Saturday, 18 March 2017

Viola Dolorosa: contemporary music for viola and piano

Peter Seabourne - Viola Dolorosa
Peter Seabourne Pieta, Britten Elegy, Lachrymae; Georg Hamman, Akari Komiya; Sheva
Reviewed by Robert Hugill on Mar 14 2017
Star rating: 4.0

Passionate and intense, contemporary British music for viola

Though prolific as a composer, Peter Seabourne is not a well-known name, though his work has had some significant success. This disc on Sheva Contemporary, Viola Dolorosa, from viola player Georg Hamann and pianist Akari Komiya pairs Britten's Elegy and Lachrymae with Seabourne's Pieta.

Born in 1960, Seabourne studied at Cambridge with Robin Holloway and at York University and had some national success with his music, but he became dissatisfied with his work and with the new music world. He eventually abandoned composition for some 12 years, only returning to it by chance in 2001. Since 2004 he has had some significant success and won a number of international prizes. The Italian label Sheva has issued a number of discs of Seabourne's piano music and this CD complements that with music for viola and piano. More of Seabourne's music can be heard online via his YouTube channel.

Seabourne's Pieta for viola and piano was written for Georg Hamann, who is the violist in the Aron Quartet. It is a large-scale piece lasting over 35 minutes, inspired partly by the Pieta statues of Michelangelo. Each of the five movements takes a different character, yearning, questioning, resignation, anger and reminiscence.

Seabourne's language is tonal but highly chromatic, always passionate and not a little romantic. Pieta is remarkable for the concentrated intensity of the music over such a large scale, and for the remarkably demanding viola part which is superbly played by Georg Hamman. This is complex music, taking tonality to its limit.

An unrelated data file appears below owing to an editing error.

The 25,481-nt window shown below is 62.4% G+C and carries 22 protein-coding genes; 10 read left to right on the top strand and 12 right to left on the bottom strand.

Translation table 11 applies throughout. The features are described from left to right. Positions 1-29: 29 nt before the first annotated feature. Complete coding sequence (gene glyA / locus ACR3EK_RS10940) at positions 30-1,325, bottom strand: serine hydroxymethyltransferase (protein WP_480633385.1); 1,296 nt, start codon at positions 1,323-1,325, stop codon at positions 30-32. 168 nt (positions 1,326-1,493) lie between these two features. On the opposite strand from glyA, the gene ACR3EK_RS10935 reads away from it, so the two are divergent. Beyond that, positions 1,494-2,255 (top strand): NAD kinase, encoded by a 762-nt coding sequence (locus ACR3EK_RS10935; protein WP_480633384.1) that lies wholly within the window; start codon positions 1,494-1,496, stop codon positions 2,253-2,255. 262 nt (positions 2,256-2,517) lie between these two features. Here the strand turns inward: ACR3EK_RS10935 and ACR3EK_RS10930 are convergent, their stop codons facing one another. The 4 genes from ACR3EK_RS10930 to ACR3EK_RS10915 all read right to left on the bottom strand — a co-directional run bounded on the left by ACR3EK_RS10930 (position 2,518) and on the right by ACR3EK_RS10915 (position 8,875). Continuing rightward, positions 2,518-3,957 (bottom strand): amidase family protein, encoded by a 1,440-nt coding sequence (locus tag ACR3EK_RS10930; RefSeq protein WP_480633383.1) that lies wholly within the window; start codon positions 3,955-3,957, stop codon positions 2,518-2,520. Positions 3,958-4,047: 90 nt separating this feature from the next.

The opening Berceuse is, for all the gently rocking figure, passionate and highly melancholic. Enigmas starts off rather angry and evokes the music of Shostakovich, and though the music quietens it retains the remarkable intensity which characterises the work. Elegy is quiet and almost etherial, at times becoming rather eerie. Seven Roads has outbursts which are angry and violent alongside the more thoughtful. Reminiscence starts out quiet and bleak, almost worn down with all the emotion of the previous movements.

Hamann and Akari accompany the Seabourne with two viola works by Benjamin Britten. First the early Elegy for solo viola which was sketched in 1930 but never taken further.  This is a powerful piece; this version was edited into a performable version after Britten's death. Lachrymae: Reflections on a song of  Dowland is perhaps best known in Britten's later orchestration of the work for viola and string orchestra. The original version for piano and viola was premiered by William Primrose at the Aldeburgh Festival in 1950. The Britten forms an interesting parallel with the Seabourne, as both use an intense and complex language which is based on tonality. Hamann and Akari give a finely controlled account of Lachrymae, bringing out the quiet intensity of the piece and highlighting the myriad continental links in Britten's music. We hear Britten filtered through Hamann's knowledge of European writing for the instrument rather than the lyrical English School.


Peter Seabourne (born 1960) - Pieta
Benjamin Britten (1913-1976) - Elegy
Benjamin Britten - Lachrymae
Georg Hamman (viola)
Akari Komiya (piano)
Recorded Vienna 2014/15
SHEVA SH132 1CD [58.02]
Available from Amazon.


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